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Retirement: The Case of the Ant and the Grasshopper

Retirement: The Case of the Ant and the Grasshopper

When you were younger you might remember being told an Aesop’s fable about an ant and a grasshopper.

Basically, the story goes like this;

One summer, a grasshopper was spending it’s days chirping and singing. An ant passed him by who was working hard and carrying an ear of corn to it’s nest. The grasshopper asked the ant to stop and talk to him rather then continue working. The ant replied that he needed to put food away for the winter and recommended that the grasshopper do the same. The grasshopper replied that he had plenty of food at the present time.

Needless to say, winter came and the grasshopper was starving and the ants had plenty to eat as a result of the work they did all summer. This is where Aesop’s morale of the story comes into play.

“It is best to prepare for the days of necessity.”

Now what exactly does this fable have to do with retirement?

Well, there was a story a while back that was trending in the news. It concerned a Physician in Vancouver who after 48 years had decided to retire. He sent a letter to his patients asking for financial assistance in his retirement explaining that he had limited savings and no pension.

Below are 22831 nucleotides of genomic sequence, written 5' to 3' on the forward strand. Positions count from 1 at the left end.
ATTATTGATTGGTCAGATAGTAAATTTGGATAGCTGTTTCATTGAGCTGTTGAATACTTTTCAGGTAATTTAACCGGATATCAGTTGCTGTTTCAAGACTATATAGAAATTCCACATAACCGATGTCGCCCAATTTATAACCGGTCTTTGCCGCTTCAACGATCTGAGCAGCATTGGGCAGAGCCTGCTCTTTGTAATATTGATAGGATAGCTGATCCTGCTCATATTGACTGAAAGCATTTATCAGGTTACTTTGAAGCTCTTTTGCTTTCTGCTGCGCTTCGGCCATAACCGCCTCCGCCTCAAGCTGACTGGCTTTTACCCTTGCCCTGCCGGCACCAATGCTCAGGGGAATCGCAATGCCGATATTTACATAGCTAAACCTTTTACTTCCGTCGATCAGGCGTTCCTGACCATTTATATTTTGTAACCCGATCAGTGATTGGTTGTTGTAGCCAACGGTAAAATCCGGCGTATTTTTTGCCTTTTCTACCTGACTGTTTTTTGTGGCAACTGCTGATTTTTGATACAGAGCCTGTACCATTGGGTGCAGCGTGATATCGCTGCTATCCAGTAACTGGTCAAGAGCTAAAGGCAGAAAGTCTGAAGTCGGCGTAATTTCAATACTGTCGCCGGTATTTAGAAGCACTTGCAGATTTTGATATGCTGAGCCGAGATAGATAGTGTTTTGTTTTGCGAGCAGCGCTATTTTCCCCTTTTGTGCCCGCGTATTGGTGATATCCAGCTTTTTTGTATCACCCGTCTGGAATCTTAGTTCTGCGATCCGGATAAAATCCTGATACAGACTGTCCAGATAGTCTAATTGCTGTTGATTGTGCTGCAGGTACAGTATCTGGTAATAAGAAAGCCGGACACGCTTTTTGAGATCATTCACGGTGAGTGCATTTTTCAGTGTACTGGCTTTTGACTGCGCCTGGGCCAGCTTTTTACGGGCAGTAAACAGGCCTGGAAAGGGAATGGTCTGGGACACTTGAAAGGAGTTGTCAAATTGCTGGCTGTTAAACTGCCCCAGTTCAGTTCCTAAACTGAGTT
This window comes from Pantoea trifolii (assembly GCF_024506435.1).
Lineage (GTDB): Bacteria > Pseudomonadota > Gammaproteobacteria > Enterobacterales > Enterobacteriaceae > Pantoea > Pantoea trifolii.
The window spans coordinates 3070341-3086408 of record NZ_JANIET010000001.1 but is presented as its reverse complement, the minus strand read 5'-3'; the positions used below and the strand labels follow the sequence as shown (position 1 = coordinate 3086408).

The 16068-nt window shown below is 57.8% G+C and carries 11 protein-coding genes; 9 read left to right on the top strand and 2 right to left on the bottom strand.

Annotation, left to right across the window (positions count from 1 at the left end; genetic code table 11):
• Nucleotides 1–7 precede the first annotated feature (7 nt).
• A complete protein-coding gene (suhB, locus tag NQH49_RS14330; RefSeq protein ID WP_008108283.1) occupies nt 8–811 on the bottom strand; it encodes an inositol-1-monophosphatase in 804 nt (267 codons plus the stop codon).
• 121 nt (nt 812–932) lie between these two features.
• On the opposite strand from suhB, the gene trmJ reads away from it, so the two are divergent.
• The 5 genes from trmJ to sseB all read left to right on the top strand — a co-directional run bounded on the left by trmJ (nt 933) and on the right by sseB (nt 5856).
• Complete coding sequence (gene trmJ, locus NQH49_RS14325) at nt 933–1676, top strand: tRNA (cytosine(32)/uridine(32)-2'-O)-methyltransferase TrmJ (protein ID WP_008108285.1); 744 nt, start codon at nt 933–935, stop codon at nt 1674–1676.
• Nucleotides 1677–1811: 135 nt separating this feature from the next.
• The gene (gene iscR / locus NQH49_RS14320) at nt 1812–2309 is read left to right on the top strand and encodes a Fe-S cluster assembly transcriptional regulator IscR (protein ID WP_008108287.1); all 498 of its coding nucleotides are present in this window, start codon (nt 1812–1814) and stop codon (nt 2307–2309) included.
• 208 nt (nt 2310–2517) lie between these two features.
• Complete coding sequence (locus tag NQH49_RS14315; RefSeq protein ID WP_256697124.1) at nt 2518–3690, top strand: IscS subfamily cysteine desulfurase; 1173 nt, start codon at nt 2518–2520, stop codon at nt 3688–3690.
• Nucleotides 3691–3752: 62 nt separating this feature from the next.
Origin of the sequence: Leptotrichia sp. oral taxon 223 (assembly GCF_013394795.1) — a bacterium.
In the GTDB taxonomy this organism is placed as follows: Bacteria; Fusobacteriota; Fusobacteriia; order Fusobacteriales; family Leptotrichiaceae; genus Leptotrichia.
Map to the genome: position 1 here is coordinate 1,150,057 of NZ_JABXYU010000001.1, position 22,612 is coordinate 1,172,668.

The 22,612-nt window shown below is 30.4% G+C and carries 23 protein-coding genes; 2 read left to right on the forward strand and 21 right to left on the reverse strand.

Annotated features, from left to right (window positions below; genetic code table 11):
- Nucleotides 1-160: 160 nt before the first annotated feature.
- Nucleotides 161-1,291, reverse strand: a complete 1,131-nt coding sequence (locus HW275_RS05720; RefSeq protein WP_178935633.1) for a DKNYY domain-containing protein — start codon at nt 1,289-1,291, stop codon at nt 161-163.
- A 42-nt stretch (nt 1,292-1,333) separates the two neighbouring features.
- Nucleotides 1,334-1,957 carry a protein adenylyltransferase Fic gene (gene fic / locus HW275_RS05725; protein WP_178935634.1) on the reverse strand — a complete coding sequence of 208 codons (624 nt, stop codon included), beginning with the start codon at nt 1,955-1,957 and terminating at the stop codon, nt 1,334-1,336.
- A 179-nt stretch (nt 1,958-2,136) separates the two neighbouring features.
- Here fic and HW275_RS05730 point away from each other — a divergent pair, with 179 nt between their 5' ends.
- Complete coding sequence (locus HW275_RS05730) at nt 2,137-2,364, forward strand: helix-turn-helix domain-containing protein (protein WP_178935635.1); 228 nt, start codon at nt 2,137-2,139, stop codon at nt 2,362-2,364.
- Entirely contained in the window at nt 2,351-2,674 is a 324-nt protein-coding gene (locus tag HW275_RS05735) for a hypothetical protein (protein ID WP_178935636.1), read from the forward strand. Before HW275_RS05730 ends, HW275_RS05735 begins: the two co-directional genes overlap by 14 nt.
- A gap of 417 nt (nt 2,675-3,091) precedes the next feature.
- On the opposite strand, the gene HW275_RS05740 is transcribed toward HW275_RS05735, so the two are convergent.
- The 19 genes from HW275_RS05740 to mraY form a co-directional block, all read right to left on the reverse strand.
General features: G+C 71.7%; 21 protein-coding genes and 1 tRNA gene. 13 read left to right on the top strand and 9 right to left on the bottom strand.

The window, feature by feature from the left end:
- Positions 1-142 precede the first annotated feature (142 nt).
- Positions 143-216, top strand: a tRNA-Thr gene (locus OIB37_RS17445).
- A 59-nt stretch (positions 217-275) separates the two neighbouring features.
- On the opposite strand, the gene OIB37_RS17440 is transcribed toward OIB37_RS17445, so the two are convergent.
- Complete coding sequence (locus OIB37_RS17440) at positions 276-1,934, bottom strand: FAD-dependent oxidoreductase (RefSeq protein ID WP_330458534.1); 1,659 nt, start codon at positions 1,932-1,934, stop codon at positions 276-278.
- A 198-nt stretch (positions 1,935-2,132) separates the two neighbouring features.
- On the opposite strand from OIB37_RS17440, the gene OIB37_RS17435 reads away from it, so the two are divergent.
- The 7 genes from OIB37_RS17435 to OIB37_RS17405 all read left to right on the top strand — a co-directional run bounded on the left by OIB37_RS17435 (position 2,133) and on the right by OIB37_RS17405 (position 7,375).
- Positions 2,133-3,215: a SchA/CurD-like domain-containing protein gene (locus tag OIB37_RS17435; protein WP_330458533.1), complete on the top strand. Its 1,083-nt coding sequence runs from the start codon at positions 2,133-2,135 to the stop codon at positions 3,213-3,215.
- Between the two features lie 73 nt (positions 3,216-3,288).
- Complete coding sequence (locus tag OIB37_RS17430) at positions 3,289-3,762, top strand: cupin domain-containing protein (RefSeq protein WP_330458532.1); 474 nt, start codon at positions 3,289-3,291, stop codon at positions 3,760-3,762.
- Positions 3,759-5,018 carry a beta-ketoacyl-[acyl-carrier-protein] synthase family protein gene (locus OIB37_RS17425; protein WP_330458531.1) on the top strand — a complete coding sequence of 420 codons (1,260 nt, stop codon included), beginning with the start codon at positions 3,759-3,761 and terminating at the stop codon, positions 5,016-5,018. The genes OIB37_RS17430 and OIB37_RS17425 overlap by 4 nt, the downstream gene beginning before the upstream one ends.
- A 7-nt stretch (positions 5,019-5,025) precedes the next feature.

TheĀ College of Physicians and Surgeons of B.C. has since intervened and itĀ appears that this particular situation has since been sorted out.

But it does raise a very good question.

As a society, what responsibility do we have to support those that have not saved enough for retirement?

Now I am not in a position to judge whether this Physician managed his money appropriately or not in planning for his retirement. However his case does highlight the fact that there are many, many people who are not financially ready for retirement.

In a research study conducted by Insured Retirement Institute, they found that “less than a quarter of Baby Boomers, 24 percent, are confident they will have enough savings to last throughout their retirement years.” and 59 percent expect social security to be their major source of income.

But what if social security isn’t enough?

This is a complex question and I’m not even going to attempt to weigh in on what the answer is.

All I do know is that if a Physician is asking his patients for retirement assistance there are probably plenty of others who are in this same financial retirement boat that possibly shouldn’t be.

Which leads me back to the question – when it comes to financially planning for your retirement – are you an ant or a grasshopper?

And if you are an ant, what responsibility do you have to take care of the grasshopper?

Just something to think about….

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Susan Williams is the Founder of Booming Encore. Being a Boomer herself, Susan loves to discover and share ways to live life to the fullest. She shares her experiences, observations and opinions on living life after 50 and tries to embrace Booming Encore's philosophy of making sure every day matters.